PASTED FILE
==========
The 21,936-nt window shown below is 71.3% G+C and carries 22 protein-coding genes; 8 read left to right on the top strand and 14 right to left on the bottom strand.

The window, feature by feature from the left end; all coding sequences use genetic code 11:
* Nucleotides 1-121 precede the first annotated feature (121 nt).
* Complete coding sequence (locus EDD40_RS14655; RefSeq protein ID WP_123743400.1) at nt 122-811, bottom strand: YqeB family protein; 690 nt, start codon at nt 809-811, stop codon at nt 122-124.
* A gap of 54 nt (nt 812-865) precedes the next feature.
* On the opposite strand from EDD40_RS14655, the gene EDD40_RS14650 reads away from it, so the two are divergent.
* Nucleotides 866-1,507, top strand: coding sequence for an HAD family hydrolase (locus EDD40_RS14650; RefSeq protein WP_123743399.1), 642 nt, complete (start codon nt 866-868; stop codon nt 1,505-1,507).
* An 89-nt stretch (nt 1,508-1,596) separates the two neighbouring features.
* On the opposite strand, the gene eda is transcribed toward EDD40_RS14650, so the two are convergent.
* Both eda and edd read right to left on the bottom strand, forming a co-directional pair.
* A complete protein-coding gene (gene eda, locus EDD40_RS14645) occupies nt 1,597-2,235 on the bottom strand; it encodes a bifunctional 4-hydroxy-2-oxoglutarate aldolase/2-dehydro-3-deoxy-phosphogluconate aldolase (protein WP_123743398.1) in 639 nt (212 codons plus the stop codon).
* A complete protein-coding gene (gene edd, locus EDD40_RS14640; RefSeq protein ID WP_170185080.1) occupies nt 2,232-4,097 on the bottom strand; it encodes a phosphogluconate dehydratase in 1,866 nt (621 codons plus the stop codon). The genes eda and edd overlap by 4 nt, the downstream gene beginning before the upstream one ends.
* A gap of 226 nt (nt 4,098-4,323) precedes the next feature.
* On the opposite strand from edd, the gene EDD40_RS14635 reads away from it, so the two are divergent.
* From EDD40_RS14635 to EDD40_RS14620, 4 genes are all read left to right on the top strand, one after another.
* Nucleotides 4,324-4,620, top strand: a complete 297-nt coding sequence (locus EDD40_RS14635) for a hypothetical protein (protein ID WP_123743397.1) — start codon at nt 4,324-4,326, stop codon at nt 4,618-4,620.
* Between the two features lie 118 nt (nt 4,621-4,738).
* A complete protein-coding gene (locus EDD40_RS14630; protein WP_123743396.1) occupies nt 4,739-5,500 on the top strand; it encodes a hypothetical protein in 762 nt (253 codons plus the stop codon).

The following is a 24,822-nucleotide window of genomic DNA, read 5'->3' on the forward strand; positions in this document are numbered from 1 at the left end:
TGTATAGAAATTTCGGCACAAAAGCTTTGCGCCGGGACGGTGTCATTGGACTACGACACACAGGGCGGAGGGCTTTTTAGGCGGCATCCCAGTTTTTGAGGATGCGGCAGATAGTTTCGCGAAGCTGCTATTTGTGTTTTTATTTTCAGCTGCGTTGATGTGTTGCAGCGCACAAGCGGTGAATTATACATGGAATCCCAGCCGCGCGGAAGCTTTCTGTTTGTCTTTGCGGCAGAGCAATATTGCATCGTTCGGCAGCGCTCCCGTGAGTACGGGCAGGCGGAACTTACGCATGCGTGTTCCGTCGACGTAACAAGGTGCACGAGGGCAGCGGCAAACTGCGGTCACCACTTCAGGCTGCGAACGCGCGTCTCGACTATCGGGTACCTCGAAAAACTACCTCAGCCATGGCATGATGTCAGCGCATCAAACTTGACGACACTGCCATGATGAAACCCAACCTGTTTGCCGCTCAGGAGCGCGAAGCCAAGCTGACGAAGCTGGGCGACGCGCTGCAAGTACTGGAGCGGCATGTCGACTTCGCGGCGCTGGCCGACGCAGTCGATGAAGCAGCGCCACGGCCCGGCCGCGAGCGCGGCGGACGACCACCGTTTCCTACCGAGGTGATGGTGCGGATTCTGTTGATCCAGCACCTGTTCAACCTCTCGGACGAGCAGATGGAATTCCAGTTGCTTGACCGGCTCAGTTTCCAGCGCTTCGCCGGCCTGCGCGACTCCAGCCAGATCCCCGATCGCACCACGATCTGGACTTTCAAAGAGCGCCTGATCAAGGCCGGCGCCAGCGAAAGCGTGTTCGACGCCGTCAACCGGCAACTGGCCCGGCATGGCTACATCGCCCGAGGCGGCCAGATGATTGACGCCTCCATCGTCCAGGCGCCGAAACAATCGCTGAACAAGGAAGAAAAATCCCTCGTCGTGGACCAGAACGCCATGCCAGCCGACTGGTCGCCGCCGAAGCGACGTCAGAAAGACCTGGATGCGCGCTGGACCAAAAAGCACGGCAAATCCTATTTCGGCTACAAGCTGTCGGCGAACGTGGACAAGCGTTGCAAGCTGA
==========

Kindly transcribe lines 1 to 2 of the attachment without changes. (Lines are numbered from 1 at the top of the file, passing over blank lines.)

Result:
The 21,936-nt window shown below is 71.3% G+C and carries 22 protein-coding genes; 8 read left to right on the top strand and 14 right to left on the bottom strand.

The window, feature by feature from the left end; all coding sequences use genetic code 11: